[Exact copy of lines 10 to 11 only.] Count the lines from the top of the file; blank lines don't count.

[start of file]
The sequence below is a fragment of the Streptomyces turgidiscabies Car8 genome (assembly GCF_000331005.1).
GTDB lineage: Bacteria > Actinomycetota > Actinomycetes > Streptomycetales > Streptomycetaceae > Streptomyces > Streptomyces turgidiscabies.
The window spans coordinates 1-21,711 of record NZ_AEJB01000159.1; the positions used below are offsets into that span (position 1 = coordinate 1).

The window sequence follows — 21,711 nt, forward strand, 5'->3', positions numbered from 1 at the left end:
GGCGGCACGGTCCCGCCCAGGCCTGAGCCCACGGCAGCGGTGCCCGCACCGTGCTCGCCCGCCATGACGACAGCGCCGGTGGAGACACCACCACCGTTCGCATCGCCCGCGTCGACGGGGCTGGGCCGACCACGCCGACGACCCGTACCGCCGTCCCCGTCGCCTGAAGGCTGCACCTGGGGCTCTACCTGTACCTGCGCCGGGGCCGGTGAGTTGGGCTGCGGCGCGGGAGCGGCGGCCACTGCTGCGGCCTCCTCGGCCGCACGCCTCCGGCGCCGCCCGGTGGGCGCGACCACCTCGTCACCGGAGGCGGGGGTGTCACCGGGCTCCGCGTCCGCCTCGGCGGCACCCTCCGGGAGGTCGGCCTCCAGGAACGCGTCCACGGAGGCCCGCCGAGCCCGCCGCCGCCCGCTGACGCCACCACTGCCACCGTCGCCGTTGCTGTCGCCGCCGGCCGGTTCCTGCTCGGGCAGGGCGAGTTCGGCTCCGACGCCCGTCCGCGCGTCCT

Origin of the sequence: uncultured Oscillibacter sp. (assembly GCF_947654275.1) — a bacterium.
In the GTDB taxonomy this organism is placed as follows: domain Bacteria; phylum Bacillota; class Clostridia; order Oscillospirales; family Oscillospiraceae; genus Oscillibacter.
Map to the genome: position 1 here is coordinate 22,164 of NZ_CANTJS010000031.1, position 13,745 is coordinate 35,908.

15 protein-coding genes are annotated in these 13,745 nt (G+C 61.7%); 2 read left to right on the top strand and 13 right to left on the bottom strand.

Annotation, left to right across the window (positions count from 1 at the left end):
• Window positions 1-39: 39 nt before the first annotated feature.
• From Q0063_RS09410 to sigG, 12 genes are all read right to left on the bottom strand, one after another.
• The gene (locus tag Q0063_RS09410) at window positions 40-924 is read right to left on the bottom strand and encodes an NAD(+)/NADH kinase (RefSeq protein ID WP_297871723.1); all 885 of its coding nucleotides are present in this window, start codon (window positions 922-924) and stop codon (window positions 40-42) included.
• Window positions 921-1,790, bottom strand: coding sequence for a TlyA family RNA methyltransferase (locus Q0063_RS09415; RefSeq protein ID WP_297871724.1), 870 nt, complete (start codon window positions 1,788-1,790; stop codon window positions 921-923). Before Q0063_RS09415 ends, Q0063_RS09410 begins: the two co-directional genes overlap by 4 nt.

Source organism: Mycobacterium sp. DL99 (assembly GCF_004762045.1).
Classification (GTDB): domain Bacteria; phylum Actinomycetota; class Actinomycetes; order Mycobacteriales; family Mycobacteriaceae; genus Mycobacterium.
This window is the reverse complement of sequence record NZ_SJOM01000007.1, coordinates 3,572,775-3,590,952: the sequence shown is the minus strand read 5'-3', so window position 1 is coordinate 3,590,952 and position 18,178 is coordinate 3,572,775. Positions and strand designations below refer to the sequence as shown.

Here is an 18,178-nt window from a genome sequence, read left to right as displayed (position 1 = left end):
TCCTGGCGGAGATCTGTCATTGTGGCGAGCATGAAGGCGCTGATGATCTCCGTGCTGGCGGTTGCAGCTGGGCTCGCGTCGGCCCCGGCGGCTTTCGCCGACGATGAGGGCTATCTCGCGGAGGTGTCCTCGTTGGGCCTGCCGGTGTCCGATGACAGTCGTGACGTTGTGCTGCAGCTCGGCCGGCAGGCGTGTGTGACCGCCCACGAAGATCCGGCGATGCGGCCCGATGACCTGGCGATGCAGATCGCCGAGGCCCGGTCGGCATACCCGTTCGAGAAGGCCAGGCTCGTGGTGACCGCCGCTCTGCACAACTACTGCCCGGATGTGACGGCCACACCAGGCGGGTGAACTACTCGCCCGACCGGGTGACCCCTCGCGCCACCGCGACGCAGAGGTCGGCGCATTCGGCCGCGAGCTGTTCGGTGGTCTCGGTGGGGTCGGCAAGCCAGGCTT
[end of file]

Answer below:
Annotation, left to right across the window (positions count from 1 at the left end):
• Window positions 1-39: 39 nt before the first annotated feature.